I recently ran across an article at We Are That Family called Dear World: Let’s Stop Giving Our Crap To The Poor and it struck a nerve with me. She talks about how often we give our old discarded things to the poor without batting an eye, even when the things are total junk. It makes us feel all warm and fuzzy inside, but really, why doesn’t it occur to us to give them nice stuff?  Is it because we think they should just be happy with anything? You know… since they’re so needy?

I saw that Kristen had a good number of ugly commenters on her post. Now I’ll tell you, I’ve met Kristen in real life, and she is a sweet, caring, giving lady. She has spent a lot of time in Kenya on mission trips, and when it comes to helping the poor, she knows what she’s talking about.

I would encourage you to read her whole article, but what she basically boiled it down to at the end of the article is, if all we’re willing to give to the poor is our old junky stuff, that means we have a lot of old stuff to spare. Perhaps rather than replacing our own stuff, we should dip into our pocketbooks to give as generously to the poor as we do to ourselves. Wow. Now isn’t that a thought?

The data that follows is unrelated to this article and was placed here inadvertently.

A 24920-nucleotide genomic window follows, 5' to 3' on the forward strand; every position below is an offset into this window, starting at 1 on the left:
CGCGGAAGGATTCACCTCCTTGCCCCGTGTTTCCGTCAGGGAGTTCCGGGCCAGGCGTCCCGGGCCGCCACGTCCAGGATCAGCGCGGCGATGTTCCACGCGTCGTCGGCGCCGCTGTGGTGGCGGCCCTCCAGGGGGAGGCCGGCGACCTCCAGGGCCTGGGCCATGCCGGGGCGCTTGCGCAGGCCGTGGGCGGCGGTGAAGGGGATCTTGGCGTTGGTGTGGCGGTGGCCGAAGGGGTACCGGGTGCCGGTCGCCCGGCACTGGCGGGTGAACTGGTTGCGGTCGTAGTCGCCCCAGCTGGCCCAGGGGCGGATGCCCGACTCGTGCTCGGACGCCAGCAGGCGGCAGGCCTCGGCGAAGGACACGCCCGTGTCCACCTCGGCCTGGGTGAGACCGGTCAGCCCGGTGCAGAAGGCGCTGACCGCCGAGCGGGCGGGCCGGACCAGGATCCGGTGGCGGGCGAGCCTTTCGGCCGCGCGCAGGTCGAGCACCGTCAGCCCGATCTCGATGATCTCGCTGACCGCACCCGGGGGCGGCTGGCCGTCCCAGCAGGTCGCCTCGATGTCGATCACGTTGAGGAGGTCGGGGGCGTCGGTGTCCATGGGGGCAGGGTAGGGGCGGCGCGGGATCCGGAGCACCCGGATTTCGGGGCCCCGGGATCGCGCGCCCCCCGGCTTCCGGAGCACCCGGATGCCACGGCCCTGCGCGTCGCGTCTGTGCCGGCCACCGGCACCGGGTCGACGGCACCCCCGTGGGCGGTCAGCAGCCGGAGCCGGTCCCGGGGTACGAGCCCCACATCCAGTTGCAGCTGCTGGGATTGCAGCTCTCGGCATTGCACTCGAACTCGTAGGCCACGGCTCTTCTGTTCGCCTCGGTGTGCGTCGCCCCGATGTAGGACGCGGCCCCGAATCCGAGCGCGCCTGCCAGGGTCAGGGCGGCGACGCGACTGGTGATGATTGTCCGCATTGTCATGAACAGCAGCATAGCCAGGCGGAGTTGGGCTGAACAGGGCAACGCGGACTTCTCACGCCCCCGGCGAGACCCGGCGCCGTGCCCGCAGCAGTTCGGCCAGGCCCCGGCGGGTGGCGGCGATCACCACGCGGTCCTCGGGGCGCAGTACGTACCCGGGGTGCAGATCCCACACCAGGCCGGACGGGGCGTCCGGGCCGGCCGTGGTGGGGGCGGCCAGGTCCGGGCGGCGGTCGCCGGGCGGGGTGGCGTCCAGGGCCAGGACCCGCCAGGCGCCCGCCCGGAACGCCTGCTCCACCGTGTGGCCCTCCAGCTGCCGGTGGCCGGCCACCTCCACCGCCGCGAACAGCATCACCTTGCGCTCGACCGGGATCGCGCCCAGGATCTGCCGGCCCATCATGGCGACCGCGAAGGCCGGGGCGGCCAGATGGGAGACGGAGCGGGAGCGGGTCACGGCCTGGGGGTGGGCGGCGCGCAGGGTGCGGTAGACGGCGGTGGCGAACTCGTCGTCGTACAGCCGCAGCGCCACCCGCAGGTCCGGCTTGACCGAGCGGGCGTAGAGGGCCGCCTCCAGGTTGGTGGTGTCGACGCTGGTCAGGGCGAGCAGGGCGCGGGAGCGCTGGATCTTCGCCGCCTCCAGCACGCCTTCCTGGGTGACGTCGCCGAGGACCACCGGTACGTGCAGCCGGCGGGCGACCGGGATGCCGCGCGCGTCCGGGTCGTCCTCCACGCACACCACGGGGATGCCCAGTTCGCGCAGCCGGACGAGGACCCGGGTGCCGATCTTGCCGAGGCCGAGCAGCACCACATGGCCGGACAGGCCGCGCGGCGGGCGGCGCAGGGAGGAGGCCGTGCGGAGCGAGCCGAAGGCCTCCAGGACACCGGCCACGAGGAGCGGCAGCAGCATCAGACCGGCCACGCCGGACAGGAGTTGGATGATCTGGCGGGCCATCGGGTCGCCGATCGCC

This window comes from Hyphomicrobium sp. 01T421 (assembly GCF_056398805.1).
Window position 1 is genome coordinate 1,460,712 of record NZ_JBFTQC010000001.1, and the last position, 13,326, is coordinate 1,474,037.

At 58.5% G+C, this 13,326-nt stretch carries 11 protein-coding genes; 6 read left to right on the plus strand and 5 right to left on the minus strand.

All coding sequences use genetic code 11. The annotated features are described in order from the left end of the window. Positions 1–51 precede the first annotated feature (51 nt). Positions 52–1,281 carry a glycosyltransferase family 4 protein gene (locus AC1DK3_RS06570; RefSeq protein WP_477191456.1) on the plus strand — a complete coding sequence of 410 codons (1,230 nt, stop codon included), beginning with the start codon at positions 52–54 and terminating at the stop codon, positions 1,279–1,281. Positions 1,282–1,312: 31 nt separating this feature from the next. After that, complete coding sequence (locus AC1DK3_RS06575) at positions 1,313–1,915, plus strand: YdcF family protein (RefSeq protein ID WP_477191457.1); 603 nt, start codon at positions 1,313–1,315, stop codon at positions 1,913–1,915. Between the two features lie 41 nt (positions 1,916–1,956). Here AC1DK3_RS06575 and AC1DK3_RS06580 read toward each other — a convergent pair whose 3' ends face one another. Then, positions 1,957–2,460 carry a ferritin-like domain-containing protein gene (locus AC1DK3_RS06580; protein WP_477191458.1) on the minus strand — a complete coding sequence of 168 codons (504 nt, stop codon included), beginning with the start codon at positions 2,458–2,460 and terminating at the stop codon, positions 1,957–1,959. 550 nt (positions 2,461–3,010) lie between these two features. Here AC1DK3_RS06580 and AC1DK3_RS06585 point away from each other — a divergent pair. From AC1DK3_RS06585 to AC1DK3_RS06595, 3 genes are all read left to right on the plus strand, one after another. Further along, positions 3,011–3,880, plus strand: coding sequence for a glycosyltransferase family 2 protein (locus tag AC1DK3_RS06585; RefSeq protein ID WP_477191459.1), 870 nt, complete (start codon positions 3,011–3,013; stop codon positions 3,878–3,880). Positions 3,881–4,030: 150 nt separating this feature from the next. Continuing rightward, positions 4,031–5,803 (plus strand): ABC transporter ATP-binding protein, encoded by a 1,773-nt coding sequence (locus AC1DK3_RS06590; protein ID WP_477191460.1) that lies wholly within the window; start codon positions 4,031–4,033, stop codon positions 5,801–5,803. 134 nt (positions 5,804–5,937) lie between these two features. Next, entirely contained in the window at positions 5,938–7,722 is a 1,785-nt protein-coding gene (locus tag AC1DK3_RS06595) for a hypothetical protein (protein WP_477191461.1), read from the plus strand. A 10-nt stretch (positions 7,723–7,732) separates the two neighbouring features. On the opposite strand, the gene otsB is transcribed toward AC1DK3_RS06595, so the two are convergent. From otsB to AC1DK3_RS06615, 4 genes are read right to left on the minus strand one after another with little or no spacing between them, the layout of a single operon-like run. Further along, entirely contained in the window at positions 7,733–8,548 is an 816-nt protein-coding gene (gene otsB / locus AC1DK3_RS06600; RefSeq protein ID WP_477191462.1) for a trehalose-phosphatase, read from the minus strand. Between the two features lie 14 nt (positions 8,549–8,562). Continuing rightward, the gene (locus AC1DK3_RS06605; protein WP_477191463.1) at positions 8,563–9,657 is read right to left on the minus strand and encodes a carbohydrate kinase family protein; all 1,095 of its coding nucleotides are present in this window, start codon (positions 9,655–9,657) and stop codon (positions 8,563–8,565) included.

shoebox ideas for operation christmas child

“Live simply so others can simply live.” -Mother Teresa

One of our family’s favorite ways to give during Christmas is through Operation Christmas Child. The basic idea behind Operation Christmas Child is that boxes are packed for needy children in other countries, and delivered all over the world for Christmas. (This is national drop off week right now, November 17-24, 2014, so you still have some time to participate!)

operation christmas child shoebox ideas

I’ve posted about participating in the shoebox thing before. Take a look at these boxes I packed a few years ago for Operation Christmas Child. They are full of stuff from the Dollar Tree. Did I shop at the Dollar Tree for my kid’s Christmas presents that year? Maybe for some candy or stocking stuffers, but overall, no, I can’t say that I did.